Full post to follow, this letter was provided for reference.
Hypocrisy I say. I read and re-read the recent article regarding the GPL v3 fears of most users (http://gplv3.fsf.org/rms-why.html). I agree with much of what was said, specifically regarding the ability for people to continue to release their products (after all, that's what they are) under v2. However I take specific exception to the following phrase, taken from para 16:
"The only way to make software development safe is to abolish software patents, and we aim to achieve this some day."
This comment is upsetting. The GPL enables people to do what they want with the software they develop. It's designed to not inhibit the creativity of developers and this statement is contradictory to the spirit of the license. If a developer wishes to patent his work the GPL v2 allows him to do so and, as far as I know, so does v3. But the statement seems to me to state that authors of software should not be able to patent their works, not just the corporations but small-time coders as well.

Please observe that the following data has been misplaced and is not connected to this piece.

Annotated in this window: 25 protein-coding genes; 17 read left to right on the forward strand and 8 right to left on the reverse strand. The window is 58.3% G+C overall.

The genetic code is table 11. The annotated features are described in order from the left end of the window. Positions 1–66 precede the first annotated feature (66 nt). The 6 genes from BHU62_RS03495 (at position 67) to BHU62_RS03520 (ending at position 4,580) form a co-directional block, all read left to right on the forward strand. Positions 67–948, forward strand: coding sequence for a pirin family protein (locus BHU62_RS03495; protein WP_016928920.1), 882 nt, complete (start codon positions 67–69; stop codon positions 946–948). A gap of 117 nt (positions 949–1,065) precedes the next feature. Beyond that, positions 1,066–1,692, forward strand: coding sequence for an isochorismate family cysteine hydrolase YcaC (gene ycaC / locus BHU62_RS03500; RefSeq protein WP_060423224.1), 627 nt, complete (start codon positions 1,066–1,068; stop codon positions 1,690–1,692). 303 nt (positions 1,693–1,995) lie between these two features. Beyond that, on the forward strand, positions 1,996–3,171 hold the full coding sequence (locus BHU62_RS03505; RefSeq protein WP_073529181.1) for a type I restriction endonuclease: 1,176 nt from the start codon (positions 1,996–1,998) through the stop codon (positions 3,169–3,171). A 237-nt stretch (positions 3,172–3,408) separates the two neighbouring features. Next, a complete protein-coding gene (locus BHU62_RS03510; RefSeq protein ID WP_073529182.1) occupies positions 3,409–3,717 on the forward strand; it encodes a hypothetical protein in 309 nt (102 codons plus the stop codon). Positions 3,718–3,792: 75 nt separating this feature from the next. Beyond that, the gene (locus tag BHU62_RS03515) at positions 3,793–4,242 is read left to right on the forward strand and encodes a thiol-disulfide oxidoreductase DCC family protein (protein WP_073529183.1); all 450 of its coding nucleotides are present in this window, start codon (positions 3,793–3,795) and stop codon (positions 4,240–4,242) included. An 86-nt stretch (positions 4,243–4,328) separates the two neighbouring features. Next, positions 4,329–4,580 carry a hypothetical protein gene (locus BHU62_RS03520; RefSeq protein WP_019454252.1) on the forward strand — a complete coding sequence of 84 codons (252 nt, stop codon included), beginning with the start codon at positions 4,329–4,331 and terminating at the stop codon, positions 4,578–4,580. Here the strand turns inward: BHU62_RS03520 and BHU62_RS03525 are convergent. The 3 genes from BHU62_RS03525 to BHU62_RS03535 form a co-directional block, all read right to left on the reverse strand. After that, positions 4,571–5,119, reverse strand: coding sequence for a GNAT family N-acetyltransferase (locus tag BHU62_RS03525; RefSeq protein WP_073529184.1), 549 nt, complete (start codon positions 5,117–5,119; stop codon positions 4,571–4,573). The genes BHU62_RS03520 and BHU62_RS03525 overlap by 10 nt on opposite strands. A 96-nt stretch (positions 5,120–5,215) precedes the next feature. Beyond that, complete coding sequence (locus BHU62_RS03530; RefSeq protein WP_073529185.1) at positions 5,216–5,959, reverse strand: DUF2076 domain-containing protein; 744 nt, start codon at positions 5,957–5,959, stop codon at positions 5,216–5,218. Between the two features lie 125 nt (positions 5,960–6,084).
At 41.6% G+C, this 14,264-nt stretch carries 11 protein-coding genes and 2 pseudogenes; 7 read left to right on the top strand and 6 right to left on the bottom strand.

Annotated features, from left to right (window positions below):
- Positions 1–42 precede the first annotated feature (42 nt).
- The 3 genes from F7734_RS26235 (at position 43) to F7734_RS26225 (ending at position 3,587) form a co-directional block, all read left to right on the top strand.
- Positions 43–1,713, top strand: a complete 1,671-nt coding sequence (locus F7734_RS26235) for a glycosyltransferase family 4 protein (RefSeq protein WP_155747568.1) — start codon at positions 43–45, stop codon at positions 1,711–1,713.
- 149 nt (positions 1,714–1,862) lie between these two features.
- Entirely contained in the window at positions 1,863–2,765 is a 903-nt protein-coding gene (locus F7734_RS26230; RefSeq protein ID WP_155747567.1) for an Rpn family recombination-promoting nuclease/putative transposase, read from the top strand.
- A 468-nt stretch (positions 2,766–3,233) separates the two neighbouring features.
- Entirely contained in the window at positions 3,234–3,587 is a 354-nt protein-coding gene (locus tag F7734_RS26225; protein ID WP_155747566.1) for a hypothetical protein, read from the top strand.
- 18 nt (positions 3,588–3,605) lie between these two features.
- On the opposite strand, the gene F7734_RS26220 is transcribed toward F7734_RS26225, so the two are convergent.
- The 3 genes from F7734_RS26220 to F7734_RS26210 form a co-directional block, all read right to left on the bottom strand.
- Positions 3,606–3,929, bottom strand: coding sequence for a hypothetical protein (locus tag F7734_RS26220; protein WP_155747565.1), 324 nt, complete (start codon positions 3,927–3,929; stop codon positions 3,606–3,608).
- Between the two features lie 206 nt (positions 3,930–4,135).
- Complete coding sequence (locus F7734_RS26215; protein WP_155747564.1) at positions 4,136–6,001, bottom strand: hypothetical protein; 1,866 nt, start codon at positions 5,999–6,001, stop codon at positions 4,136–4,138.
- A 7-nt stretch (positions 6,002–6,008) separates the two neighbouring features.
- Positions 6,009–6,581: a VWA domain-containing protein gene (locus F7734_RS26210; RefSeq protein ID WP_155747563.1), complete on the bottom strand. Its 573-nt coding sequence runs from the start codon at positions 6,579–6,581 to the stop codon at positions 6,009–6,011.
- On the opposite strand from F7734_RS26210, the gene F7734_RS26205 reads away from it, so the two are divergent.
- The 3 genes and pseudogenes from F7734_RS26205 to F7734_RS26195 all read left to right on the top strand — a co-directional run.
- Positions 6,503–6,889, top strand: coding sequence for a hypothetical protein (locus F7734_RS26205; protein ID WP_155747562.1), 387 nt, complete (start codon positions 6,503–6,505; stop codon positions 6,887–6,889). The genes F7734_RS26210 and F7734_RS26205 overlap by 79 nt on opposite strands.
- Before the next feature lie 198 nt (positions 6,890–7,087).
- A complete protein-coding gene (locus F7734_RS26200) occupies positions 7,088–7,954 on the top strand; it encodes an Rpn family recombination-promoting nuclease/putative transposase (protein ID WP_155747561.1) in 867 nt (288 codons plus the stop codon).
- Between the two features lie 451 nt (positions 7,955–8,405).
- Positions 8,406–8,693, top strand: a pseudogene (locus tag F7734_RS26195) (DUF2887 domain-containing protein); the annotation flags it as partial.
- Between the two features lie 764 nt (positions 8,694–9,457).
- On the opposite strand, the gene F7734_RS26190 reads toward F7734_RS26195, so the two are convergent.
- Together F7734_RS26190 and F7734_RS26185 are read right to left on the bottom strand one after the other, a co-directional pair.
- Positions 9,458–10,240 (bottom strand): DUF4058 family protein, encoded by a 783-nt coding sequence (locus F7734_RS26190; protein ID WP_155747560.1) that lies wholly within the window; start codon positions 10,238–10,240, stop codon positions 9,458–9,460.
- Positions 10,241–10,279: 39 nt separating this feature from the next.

It is my opinion that Mr. Stallman should not let his beliefs about software affect the ability of coders to do with their software what they want. Microsoft doesn't force everyone to patent what they release so why should the GPL completely outlaw that possibility? This is not conducive to a good relationship between those who want to make money from their software and those that want to allow users to benefit from their programs without charge.
In short, Mr. Stallman, please do not attempt to speak for everyone with statements that appear to not be heavily considered before being stated.
This letter will also be posted on my blog along with a link to Mr. Stallman's original work and the creative license will be posted with it, as requested. My blog can be found at http://dffaq.blogspot.com .
Chuck "Gryyphyn" Crosthwait
Quoted section in paragraph 2 is protected under the following license:
Copyright 2007 Richard Stallman
Verbatim copying and distribution of this entire article are permitted worldwide without royalty in any medium provided this notice is preserved.
Gryyphyn, back soon.